Every week until the release of The Lost Worlds of Power, one author selected for inclusion will be given the floor. I’ve asked them to talk about themselves, their approach to the project, and anything else they’d like to say up front. I’ve also asked them to avoid spoilers, so have no fear of those. Anyway, week seven: Tomm Hulett, author of “Monster Party.”
Nintendo has been a large part of my life since I was 7 or 8 and first played it at a friend’s house. I then had a very similar childhood to many my age, eagerly sitting down in front of the TV to play NES whenever possible.
I devoured anything Nintendo-related that I could get my hands on, including the original Worlds of Power books (which I still have and display in my bookshelf at work).
By the time the books were released, my reading ability was far beyond them, but that didn’t matter–I wasn’t there to be encouraged to read. I was there to read about Nintendo, no matter how strange, non-canon, and simplistic the books were. Being able to blow through each story in an hour or two just meant I could read them over, and over, and over again.
Naturally, this desire to read about Nintendo translated into a desire to write about Nintendo.
In sixth grade we had a writing assignment to create a story starring ourselves and a friend. Most of the kids chose another classmate to fill in the “friend” role. A few of the girls chose older male movie stars they had crushes on. I chose Luigi, and we traveled to Dinosaur Island.
The teacher probably shouldn’t have given me an A, as that only encouraged me.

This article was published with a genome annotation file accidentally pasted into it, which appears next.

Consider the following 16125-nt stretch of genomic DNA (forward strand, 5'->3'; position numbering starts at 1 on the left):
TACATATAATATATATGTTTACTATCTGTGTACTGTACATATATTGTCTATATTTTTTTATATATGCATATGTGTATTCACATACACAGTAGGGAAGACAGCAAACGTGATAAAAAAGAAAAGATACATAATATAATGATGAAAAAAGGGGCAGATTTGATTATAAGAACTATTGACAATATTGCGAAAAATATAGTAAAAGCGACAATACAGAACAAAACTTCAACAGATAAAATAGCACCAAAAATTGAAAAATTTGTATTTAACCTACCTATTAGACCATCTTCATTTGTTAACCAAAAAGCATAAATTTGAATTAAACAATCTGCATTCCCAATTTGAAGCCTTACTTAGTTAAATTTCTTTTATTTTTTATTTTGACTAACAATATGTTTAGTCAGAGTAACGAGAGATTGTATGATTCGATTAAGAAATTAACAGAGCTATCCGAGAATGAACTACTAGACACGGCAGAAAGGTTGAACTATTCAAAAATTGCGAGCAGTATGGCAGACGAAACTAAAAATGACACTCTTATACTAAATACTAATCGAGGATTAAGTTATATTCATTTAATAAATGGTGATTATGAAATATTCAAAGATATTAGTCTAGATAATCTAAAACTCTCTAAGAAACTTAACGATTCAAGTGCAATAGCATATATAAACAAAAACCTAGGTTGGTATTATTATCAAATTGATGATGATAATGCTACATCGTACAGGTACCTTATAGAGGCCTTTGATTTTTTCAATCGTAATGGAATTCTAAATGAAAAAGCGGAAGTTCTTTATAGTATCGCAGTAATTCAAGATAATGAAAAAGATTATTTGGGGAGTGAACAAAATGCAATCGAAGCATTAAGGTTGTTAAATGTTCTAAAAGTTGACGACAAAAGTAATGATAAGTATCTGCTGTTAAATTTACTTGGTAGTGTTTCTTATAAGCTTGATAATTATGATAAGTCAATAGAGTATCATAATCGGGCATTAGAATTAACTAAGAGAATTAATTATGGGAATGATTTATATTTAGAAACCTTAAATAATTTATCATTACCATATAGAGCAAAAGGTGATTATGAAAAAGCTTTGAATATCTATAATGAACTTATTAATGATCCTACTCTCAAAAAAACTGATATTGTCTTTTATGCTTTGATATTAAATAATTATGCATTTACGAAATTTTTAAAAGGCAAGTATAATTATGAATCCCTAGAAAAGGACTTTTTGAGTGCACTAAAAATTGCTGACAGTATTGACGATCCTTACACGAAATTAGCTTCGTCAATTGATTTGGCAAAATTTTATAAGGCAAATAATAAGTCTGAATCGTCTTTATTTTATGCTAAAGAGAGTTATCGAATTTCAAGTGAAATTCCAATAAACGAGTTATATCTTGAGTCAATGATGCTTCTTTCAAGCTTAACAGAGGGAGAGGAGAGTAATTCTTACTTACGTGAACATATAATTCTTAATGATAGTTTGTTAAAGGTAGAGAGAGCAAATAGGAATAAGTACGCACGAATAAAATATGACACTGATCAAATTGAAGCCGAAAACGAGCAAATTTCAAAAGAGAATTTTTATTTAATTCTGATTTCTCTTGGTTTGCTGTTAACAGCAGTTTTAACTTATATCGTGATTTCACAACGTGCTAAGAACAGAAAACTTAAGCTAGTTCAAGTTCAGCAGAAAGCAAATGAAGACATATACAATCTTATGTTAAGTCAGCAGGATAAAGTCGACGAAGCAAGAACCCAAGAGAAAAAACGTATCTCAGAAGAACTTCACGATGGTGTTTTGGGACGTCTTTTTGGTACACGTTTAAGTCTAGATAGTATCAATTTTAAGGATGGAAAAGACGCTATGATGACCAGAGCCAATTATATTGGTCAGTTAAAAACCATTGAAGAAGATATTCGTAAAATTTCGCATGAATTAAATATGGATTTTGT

In a few years’ time, I found myself in the depths of internet fanfiction, my favorite muse being Final Fantasy VI. When the call went out for submissions to a literary magazine at my high school, I jumped at the chance, penning a story detailing the unseen moments leading up to Rachel’s untimely demise.
Locke was easily my favorite character in the game, so I really wanted to write about a pivotal event in his backstory. I did the responsible thing and wrote a huge disclaimer at the top of my submission.
Unfortunately nobody had taught the copy editors about trademark, and that was removed when my story made the cut for the magazine. Apparently my first published work was unintentionally illegal.
I did get compliments from my English teacher about it though.
In college, I wrote my first actual game script, for an unreleased RPG called Mythri. Shopping that demo around put me in touch with Atlus, where I would later get a job localizing Japanese titles such as Digital Devil Saga and Trauma Center.
From there I jumped to Konami as an Associate Producer. Not only did I get to localize Castlevania: Order of Ecclesia (!!!) but I also had the honor of shaping the stories to 3 games in the Silent Hill series!
This was a huge deal, and my survival horror experience is definitely something I lampooned a bit in “Monster Party.”
Which brings me up to today; as a Director at WayForward I generally design and write all the games I work on. (In fact, I finished up a game script immediately before writing “Monster Party,” and kicked off another one immediately after.)
I’m really thankful to Philip Reed for the opportunity to write so much this year!
So the last question is…why Monster Party? Well, as soon as I heard about Lost Worlds of Power I knew I had to participate. Moments later, I knew it would be Monster Party.
It only made sense–so many of the original books involve the video game protagonist coming into the real world to recruit a young boy for adventure. That was already the basic premise of Monster Party! Plus, the game was chock full of Japanese content that made no sense to American children in 1989. That made it easy to ensure my story would fit into Worlds of Power lore and have plenty of details to misunderstand and dramatically alter from the source material.
I honestly had a blast writing “Monster Party,” and hope I did justice to the idea of inaccurate, questionably written novels about 25-year-old video games.
But what I’m most looking forward to is reading all the “Lost” stories from these other great writers. …I’m growing a little tired of Infiltrator.